Editor, IFSEC Global

Author Bio ▼

James Moore is the Editor of IFSEC Global, the leading online publication for security and fire news in the industry. James writes, commissions, edits and produces content for IFSEC Global, including articles, breaking news stories and exclusive industry reports. He liaises and speaks with leading industry figures, vendors and associations to ensure security and fire professionals remain abreast of all the latest developments in the sector.
January 24, 2022

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The 2022 State of Physical Access Control Report

“Communication and creative collaboration underpin every success in risk management” – In conversation with New Zealand’s Jennie Vickers

Coming off the back of four highly successful years in her role as CEO of the New Zealand Defence Industry Association, Jennie Vickers was announced as IFSEC Global’s Security Influencer of the Year award recipient in November, at the prestigious Security and Fire Excellence Awards in London.

Despite a gaping 13-hour time difference to overcome, we sat down (virtually) with Jennie to hear her perspective on the security industry, talk through her proudest achievements, and understand why security is such a people-driven industry.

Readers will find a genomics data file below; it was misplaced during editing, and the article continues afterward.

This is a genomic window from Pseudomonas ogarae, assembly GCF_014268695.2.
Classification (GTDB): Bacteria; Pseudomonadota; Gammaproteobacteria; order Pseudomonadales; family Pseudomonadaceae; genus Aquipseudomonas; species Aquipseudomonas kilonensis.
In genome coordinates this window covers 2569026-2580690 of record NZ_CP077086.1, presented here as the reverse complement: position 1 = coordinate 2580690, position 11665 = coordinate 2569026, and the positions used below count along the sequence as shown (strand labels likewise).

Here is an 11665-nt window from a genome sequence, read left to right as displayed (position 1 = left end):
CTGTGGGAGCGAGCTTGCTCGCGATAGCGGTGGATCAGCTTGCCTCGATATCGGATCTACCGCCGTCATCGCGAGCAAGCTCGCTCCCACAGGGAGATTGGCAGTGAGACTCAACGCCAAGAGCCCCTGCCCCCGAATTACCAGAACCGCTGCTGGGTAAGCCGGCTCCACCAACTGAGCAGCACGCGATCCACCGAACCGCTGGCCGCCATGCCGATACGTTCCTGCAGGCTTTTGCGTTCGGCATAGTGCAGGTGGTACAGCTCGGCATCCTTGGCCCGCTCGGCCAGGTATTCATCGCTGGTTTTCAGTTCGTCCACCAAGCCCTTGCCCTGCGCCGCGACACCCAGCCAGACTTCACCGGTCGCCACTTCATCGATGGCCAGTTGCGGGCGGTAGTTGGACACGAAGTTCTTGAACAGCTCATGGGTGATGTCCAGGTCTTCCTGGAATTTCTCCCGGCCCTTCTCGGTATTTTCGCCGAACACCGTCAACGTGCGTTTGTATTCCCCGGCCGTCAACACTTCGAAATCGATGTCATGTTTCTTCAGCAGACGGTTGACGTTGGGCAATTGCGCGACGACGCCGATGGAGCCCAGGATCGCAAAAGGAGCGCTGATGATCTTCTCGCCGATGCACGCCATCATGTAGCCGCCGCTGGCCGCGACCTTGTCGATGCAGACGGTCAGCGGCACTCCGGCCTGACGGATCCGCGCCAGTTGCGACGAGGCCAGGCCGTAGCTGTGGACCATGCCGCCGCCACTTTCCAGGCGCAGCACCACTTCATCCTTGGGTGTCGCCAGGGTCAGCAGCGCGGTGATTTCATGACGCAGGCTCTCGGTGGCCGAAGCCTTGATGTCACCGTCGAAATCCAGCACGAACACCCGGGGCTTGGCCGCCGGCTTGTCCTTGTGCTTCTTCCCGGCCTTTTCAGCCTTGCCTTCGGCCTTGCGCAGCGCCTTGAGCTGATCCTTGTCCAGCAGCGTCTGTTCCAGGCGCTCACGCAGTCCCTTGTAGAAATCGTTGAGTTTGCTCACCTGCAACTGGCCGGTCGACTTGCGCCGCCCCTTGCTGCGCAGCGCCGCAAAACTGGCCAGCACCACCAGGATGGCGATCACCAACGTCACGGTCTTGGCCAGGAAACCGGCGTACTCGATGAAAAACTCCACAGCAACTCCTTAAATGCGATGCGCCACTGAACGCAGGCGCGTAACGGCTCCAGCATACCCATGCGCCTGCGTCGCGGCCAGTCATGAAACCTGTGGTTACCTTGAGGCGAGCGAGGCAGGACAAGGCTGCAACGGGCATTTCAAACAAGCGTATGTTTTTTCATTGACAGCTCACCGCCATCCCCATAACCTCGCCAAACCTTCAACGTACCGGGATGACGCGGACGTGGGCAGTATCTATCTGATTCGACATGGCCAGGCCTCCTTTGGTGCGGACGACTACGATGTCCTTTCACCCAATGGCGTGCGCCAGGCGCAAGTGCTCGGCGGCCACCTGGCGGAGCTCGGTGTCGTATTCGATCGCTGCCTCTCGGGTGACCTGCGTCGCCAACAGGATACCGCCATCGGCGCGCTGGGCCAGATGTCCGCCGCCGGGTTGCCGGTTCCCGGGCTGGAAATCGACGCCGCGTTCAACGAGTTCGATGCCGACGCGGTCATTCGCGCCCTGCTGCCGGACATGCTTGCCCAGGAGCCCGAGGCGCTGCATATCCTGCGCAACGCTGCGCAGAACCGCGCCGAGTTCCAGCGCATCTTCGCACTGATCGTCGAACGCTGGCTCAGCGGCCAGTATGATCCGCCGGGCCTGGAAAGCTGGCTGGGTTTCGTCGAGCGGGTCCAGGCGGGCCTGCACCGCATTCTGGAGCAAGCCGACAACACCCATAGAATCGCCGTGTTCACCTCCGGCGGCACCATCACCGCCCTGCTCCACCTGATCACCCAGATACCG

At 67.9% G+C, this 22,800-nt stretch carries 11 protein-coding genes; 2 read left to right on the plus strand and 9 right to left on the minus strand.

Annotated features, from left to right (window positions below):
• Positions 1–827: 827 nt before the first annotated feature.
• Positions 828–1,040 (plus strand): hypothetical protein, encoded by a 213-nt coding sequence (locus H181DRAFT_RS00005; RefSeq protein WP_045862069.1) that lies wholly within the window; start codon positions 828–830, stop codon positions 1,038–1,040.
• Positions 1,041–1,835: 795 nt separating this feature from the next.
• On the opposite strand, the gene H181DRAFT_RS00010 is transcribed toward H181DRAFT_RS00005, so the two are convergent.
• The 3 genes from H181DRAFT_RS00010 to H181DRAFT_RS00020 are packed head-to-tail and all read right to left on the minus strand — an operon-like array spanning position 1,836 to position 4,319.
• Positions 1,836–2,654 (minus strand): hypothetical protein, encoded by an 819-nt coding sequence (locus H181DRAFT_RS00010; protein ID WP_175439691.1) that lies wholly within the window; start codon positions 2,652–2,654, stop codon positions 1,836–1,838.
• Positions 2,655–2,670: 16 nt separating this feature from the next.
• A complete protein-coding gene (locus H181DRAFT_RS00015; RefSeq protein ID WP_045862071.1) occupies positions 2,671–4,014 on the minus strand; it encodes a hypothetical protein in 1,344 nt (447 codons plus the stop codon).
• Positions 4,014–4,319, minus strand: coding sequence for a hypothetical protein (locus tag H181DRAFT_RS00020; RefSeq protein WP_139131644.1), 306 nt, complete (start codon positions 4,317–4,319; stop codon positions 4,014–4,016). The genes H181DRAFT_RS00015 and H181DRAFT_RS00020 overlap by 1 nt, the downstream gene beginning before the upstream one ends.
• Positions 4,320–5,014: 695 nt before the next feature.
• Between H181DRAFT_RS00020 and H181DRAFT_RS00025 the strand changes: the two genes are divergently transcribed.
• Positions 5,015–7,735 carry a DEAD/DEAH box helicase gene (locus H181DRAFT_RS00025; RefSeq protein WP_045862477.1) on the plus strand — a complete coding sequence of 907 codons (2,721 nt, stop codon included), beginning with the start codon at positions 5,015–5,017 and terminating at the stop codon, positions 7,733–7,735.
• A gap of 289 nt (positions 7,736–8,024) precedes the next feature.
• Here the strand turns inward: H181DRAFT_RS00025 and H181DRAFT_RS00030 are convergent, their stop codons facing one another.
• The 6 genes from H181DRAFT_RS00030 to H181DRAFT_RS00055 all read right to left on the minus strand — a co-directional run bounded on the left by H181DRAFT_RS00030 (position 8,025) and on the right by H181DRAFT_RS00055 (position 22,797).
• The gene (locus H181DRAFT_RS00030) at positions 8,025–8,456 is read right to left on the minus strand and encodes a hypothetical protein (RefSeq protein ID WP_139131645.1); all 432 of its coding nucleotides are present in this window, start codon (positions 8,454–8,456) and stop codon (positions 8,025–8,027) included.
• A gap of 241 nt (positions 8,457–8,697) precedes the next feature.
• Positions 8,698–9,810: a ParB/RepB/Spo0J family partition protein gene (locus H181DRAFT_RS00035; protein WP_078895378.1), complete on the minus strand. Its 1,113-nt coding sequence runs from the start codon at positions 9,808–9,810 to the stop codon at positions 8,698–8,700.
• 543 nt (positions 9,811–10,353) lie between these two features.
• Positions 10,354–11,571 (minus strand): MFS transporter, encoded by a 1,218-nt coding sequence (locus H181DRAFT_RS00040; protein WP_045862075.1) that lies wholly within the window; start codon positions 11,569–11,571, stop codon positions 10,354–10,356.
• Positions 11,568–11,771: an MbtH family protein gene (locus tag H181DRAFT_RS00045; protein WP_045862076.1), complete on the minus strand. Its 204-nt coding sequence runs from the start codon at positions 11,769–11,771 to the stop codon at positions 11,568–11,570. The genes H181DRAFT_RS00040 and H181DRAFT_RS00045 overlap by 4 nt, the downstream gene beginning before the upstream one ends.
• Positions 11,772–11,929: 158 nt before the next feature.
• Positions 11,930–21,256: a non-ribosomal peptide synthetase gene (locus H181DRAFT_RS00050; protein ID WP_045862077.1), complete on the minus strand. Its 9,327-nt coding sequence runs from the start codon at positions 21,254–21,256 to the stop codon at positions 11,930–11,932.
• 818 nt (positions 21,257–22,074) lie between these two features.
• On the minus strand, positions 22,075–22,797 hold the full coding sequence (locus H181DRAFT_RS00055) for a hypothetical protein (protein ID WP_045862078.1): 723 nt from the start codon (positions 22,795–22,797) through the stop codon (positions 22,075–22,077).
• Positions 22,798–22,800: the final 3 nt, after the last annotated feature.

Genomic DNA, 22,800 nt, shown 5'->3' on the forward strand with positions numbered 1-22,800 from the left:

“It took me a while to process it and take it all in. I didn’t even know I’d been nominated but once I’d verified it wasn’t a scam, I was obviously thrilled and delighted!”

As we discussed her reaction to winning the inaugural IFSEC Global Security Influencer of the Year award, it’s easy to see why Jennie made the list in the first place. She stresses the importance of relationship building in the defence and security industries, and in particular why using connections to support others was such an integral part of her role as CEO of the New Zealand Defence Industry Association.

During the role she recently stepped down from after four years (consultancy with Fortinet NZ awaited), Jennie was responsible for supporting the defence industry in building connections and speaking to likeminded global experts to help develop the sector. Much of this relied upon events and face-to-face meetings to expose the sector to developing technologies and viewpoints from thought leaders. Enter a global pandemic to make that task a little more complicated…

“The win was made even more exciting off the back of a very challenging 12-18 months. As a result of the bans on large physical events, we worked extremely hard and pretty creatively to put on an online conference in conjunction with the Ministry of Defence, where we had 102 speakers over just four days. It was incredibly satisfying to see how industry engaged so enthusiastically with the variety of topics from academics and government experts that were on show.”